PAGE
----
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Pedro Arias v. Warden

June 18, 2012




As directed by the court, the parties have filed a Joint Status Conference Statement addressing the issue of exhaustion. (Dkt. Nos. 232, 247.) The joint statement raises only one narrow issue, upon which the court finds oral argument unnecessary. Accordingly, below the court will resolve that issue and vacate the June 21, 2012 status conference.

In the parties' joint statement, respondent indicates that he now disputes the exhaustion status of claim 29 of petitioner's Second Amended Petition. (Dkt. No. 247 at 2.) Respondent argues that the introductory statement to claim 29 may render it unexhausted if the inclusion of facts beyond those before the California Supreme Court on appeal is anticipated by petitioner. According to respondent, claim 29 was raised in the California Supreme Court only on appeal. Petitioner has responded, contending that respondent previously stipulated that claim 29 was properly exhausted. A review of the history of exhaustion disputes in this case reveals that petitioner is correct and respondent may not, at this late date, assert the exhaustion defense with respect to claim 29.

In Claim 29 petitioner alleges that California's death penalty scheme fails to constitutionally narrow the class offenders eligible for the death penalty. That precise claim was contained in petitioner's first federal petition. (Dkt. No. 84 at 341-364.) In 2001, respondent moved to dismiss that original federal petition on the grounds that a number of claims therein were unexhausted. (Dkt. No. 109.) Respondent specifically agreed with petitioner, however, that claim 29 was exhausted. (Dkt. No. 109 at 6:8.) In 2002, when this court issued findings and recommendations on respondent's motion to dismiss, it noted respondent's stipulation that claim 29 was exhausted. (Dkt. No. 120 at 3.) After resolution of the exhaustion disputes, this case was stayed and in March of 2003 petitioner filed his exhaustion petition in state court. (Dkt. No. 127, 146.) After the California Supreme Court denied the state exhaustion petition on September 17, 2008, petitioner filed the current Second Amended Petition. (Dkt. No. 161.) In the Answer to the Second Amended Petition, respondent conceded all claims were unexhausted except claim 29. (Dkt. No. 178 at 238 n. 144.)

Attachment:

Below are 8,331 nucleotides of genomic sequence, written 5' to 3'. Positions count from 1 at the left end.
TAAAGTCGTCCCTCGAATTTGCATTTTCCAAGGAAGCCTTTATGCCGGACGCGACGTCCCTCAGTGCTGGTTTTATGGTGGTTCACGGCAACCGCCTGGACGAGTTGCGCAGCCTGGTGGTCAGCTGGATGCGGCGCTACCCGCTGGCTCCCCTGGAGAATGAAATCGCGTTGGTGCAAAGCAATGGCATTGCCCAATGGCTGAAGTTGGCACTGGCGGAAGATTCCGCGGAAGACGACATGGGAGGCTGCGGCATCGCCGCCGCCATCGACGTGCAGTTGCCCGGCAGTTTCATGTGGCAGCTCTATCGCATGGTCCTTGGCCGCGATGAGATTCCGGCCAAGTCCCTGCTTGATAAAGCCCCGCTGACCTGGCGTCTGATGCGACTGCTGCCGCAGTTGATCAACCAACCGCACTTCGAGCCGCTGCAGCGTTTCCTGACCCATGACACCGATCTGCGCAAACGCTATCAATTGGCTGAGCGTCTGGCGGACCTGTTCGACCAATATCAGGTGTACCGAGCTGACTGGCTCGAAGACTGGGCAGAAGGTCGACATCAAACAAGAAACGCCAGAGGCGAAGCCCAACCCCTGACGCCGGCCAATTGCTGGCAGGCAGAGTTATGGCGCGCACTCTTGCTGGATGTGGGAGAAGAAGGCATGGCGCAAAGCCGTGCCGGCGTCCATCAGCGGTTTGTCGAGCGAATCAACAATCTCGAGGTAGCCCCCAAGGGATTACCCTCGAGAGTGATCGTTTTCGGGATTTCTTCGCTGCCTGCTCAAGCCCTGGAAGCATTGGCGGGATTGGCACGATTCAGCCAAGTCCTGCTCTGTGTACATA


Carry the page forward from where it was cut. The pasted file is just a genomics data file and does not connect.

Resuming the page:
Respondent argues in the Answer and in the joint statement that petitioner's claim 29 is exhausted only to the extent it was raised on direct appeal. In particular, respondent now expresses concern that the introductory statement in claim 29 - "Petitioner hereby incorporates by reference all of the facts and allegations previously set forth." - anticipates reliance on information outside the state appellate record. (Dkt. No. 161 at 373.) However, that introductory statement which respondent expresses concern about and, it appears, all of claim 29 are identical to claim 29 as it appeared in petitioner's original petition filed with this court. (Compare Dkt. No. 84 at 341-364 with Dkt. No. 161 at 341-364.) Respondent may not now challenge the exhaustion status of the very same claim he stipulated was exhausted ten years ago. It is the case that the habeas statute requires that any waiver of the exhaustion defense be express. 28 U.S.C. § 2254(b)(3).

However, it is equally clear that respondent's stipulation was an express waiver of the exhaustion defense with respect to claim 29. See Sharrieff v. Cathel, 574 F.3d 225, 229 (3rd Cir. 2009) (statement in answer that "it 'appears that [Sharrieff] has exhausted his state court remedy'" "clearly, explicitly, and unambiguously" abandoned a non-exhaustion defense; "fact that the State based its concession on a flawed legal conclusion is of no consequence"); Pike v Guarino, 492 F.3d 61, 72 (1st Cir. 2007) (state's written, unreserved concession that claim was exhausted was a knowing and voluntary abandonment of exhaustion defense); Kerns v. Ault, 408 F.3d 447, 449 n. 3 (8th Cir. 2005) (state's statement in briefing that it conceded exhaustion in its motion to dismiss amounts to an "affirmative waiver of exhaustion for purposes of 28 U.S.C. § 2254(b)(3)"); Dorsey v. Chapman, 262 F.3d 1181, 1186-87 & n. 8 (11th Cir. 2001) (state explicitly waived exhaustion defense when it "expressly declined to raise" it in the answer); Bledsue v. Johnson, 188 F.3d 250, 254 (5th Cir. 1999) (state's admission in answer that petitioner had "sufficiently exhausted his state remedies" constituted a waiver of "any independent exhaustion argument").

Accordingly, IT IS HEREBY ORDERED as follows:

1. Respondent has waived the exhaustion defense with respect to claim 29.

2. In the Joint Statement, petitioner requests an extension of the August 10, 2012 deadline for the filing of his points and authorities regarding the application of 28 U.S.C. § 2254(d) to each claim in the Second Amended Petition. Respondent has no objection to the requested extension of time. Petitioner has provided good cause for an extension of time, but has not suggested a proposed a new due date for his brief. As soon as possible but in any event prior to August 10, 2012, petitioner shall propose a new filing date for his § 2254(d) brief.

3. The June 21, 2012 Status Conference is vacated.


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